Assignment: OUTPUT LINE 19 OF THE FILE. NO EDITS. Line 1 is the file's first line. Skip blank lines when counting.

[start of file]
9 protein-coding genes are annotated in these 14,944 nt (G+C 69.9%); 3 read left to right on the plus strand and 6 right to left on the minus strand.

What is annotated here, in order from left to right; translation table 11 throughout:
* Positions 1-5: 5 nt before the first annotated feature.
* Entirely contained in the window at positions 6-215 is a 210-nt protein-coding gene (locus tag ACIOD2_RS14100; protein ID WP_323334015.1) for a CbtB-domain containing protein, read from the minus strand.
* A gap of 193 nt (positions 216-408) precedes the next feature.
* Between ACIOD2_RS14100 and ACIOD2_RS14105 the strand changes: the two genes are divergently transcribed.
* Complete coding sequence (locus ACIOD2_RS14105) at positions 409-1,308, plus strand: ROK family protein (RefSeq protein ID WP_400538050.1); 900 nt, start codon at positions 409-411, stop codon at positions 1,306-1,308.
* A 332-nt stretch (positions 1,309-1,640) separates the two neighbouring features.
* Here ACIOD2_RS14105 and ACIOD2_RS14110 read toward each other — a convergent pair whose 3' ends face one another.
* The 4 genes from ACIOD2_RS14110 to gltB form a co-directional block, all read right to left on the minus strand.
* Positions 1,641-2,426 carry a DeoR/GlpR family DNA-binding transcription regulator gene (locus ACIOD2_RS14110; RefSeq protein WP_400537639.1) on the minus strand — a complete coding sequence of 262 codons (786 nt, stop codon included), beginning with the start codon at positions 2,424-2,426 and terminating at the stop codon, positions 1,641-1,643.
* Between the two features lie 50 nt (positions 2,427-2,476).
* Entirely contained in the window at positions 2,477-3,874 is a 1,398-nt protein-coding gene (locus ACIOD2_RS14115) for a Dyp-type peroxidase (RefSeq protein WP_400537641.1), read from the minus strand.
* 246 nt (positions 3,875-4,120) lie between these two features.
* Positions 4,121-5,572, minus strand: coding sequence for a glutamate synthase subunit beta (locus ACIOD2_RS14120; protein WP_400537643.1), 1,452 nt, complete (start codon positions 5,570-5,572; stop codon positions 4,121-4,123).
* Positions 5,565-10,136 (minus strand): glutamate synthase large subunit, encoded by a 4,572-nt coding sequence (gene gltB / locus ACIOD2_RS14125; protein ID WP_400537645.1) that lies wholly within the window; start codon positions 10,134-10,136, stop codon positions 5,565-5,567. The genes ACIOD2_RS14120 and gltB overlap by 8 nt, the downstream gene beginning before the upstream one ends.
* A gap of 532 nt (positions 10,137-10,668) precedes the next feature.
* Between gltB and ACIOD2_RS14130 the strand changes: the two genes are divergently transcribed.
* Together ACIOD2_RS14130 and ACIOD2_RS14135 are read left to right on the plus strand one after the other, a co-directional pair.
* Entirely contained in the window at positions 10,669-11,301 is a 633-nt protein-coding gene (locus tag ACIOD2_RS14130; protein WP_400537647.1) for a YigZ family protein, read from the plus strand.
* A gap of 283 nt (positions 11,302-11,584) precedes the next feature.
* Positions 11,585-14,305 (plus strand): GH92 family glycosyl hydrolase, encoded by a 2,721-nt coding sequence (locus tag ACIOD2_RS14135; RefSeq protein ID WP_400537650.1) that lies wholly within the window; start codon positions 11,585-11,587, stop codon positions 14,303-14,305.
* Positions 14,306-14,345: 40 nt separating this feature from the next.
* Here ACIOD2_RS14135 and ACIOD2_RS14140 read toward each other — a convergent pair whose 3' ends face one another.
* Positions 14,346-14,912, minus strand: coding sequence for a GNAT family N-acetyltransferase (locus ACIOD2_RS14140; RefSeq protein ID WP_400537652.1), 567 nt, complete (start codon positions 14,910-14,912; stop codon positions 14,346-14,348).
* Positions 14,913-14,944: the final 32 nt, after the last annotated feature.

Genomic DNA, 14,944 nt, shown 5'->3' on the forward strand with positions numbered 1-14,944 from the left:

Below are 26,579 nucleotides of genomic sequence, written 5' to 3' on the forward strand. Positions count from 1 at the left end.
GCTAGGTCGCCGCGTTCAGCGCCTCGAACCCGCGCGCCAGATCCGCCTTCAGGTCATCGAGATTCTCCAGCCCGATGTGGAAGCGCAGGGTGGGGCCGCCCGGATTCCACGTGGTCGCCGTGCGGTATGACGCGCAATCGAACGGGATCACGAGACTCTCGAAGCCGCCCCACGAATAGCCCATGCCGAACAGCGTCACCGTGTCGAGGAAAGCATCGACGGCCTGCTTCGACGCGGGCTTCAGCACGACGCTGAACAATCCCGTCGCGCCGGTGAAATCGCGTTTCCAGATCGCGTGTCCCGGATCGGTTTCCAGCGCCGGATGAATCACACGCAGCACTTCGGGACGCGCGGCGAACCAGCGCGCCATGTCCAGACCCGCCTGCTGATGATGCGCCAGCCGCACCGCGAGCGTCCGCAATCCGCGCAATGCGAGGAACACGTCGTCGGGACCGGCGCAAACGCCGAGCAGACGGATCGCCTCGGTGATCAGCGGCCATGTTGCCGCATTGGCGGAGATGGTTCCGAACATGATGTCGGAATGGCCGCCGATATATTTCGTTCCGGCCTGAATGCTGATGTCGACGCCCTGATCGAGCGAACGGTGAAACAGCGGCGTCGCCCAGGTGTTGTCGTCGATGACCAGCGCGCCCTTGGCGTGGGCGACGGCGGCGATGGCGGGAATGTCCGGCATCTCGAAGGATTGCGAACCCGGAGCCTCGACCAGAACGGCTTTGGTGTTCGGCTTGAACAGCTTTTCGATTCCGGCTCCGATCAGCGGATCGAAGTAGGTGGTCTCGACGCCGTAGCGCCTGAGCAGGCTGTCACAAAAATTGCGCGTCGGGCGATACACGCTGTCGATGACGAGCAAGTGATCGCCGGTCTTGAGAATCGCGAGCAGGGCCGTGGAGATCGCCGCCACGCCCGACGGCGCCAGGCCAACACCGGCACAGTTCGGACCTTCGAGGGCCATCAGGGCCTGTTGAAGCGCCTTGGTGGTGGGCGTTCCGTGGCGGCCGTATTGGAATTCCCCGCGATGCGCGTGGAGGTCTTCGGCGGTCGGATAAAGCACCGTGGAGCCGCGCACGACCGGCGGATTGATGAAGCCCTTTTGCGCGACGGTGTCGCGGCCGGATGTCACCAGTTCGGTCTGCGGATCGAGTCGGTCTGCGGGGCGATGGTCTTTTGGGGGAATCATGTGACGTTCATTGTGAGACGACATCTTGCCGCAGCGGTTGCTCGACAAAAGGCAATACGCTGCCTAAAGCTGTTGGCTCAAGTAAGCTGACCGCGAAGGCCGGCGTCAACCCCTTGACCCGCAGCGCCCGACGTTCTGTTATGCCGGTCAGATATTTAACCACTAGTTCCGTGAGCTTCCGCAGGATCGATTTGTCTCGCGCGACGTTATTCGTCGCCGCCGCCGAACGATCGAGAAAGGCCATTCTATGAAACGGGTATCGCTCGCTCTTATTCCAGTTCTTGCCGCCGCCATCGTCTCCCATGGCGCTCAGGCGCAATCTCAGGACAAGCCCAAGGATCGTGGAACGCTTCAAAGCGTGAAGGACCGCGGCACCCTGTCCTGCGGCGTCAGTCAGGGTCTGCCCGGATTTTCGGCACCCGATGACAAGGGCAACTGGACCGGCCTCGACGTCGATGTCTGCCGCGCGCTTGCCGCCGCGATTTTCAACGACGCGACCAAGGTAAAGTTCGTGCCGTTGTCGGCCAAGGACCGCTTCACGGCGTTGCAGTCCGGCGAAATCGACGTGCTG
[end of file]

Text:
* Together ACIOD2_RS14130 and ACIOD2_RS14135 are read left to right on the plus strand one after the other, a co-directional pair.